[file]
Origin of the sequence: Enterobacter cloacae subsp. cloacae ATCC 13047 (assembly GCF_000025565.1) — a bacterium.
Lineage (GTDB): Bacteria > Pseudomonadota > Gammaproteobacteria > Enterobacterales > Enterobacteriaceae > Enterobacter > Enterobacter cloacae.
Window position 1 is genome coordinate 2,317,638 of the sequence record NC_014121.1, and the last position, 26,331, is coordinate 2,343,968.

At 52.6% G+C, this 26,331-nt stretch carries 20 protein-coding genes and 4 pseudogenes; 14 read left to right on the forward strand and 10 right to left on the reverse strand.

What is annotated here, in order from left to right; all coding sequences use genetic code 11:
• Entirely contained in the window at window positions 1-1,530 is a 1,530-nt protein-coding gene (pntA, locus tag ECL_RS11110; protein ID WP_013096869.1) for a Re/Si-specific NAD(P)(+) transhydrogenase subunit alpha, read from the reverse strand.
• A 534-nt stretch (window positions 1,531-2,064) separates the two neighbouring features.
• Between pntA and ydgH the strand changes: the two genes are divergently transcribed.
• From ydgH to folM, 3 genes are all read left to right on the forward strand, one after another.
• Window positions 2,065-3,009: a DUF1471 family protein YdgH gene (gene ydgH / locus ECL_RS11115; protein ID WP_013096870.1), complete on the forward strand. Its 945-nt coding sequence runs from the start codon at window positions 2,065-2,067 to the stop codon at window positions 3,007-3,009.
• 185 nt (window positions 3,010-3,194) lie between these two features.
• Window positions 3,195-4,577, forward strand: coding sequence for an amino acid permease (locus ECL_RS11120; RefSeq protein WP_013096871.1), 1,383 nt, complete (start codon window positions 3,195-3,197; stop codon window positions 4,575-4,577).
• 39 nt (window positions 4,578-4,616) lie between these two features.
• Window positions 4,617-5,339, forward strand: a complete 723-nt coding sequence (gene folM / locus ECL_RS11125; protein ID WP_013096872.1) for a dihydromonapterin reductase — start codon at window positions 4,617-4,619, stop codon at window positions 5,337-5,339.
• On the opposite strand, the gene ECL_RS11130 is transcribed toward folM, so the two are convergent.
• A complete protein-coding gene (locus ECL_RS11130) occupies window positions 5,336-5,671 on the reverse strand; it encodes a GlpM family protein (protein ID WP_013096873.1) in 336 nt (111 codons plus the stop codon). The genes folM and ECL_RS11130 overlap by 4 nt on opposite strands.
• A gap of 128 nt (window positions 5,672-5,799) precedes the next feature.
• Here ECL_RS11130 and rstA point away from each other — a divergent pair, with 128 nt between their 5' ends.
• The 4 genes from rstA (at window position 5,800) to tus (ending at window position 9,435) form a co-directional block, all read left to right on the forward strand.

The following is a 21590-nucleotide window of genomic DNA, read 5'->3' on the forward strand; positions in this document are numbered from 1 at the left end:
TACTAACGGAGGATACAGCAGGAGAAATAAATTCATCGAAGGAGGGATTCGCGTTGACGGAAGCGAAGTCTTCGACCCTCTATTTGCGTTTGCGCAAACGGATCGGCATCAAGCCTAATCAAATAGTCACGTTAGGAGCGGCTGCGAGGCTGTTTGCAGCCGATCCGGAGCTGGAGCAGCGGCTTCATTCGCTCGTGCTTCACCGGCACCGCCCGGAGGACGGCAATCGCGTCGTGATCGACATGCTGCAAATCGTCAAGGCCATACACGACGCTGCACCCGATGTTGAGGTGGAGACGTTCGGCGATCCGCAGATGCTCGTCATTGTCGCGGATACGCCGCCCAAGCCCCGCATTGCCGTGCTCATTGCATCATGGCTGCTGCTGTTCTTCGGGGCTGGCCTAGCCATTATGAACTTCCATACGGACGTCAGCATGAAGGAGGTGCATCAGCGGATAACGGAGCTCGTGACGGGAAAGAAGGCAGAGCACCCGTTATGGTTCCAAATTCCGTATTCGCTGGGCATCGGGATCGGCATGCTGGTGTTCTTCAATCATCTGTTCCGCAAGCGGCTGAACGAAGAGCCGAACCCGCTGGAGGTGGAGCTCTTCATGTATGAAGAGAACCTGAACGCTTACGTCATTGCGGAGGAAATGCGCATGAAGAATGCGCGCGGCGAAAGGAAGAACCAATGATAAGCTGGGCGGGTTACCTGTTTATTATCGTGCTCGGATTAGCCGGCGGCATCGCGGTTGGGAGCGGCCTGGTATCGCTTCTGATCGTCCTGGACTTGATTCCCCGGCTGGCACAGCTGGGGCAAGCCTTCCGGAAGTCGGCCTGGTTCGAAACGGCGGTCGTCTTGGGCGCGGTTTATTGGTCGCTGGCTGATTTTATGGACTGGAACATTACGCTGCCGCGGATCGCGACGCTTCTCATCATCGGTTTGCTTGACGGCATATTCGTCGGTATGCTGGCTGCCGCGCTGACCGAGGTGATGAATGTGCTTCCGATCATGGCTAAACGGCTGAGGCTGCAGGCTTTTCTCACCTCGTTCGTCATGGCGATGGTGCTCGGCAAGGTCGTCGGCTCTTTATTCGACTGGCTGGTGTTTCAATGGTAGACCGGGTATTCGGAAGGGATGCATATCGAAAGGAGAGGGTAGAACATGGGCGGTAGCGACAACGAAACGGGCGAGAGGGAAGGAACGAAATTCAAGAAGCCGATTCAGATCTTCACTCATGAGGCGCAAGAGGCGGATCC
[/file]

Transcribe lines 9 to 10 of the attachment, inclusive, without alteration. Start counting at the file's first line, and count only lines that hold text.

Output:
• From ydgH to folM, 3 genes are all read left to right on the forward strand, one after another.
• Window positions 2,065-3,009: a DUF1471 family protein YdgH gene (gene ydgH / locus ECL_RS11115; protein ID WP_013096870.1), complete on the forward strand. Its 945-nt coding sequence runs from the start codon at window positions 2,065-2,067 to the stop codon at window positions 3,007-3,009.